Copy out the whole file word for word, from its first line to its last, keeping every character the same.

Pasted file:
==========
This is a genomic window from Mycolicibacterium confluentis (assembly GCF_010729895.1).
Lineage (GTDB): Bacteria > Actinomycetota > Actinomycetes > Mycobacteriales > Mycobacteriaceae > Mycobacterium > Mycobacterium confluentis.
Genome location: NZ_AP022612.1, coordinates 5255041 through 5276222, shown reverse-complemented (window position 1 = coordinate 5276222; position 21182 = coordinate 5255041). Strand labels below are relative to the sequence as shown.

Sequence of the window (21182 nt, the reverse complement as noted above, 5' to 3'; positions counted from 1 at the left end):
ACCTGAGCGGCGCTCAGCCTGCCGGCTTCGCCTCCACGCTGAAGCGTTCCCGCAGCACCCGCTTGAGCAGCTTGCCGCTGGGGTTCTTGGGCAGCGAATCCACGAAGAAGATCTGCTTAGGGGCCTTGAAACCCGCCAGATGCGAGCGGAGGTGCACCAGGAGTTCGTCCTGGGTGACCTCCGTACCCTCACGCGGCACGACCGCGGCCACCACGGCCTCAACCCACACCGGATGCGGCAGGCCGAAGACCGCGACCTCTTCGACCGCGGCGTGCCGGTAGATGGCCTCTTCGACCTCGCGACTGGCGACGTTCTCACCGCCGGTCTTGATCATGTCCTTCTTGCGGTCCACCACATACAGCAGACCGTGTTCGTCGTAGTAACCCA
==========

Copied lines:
This is a genomic window from Mycolicibacterium confluentis (assembly GCF_010729895.1).
Lineage (GTDB): Bacteria > Actinomycetota > Actinomycetes > Mycobacteriales > Mycobacteriaceae > Mycobacterium > Mycobacterium confluentis.
Genome location: NZ_AP022612.1, coordinates 5255041 through 5276222, shown reverse-complemented (window position 1 = coordinate 5276222; position 21182 = coordinate 5255041). Strand labels below are relative to the sequence as shown.

Sequence of the window (21182 nt, the reverse complement as noted above, 5' to 3'; positions counted from 1 at the left end):
ACCTGAGCGGCGCTCAGCCTGCCGGCTTCGCCTCCACGCTGAAGCGTTCCCGCAGCACCCGCTTGAGCAGCTTGCCGCTGGGGTTCTTGGGCAGCGAATCCACGAAGAAGATCTGCTTAGGGGCCTTGAAACCCGCCAGATGCGAGCGGAGGTGCACCAGGAGTTCGTCCTGGGTGACCTCCGTACCCTCACGCGGCACGACCGCGGCCACCACGGCCTCAACCCACACCGGATGCGGCAGGCCGAAGACCGCGACCTCTTCGACCGCGGCGTGCCGGTAGATGGCCTCTTCGACCTCGCGACTGGCGACGTTCTCACCGCCGGTCTTGATCATGTCCTTCTTGCGGTCCACCACATACAGCAGACCGTGTTCGTCGTAGTAACCCA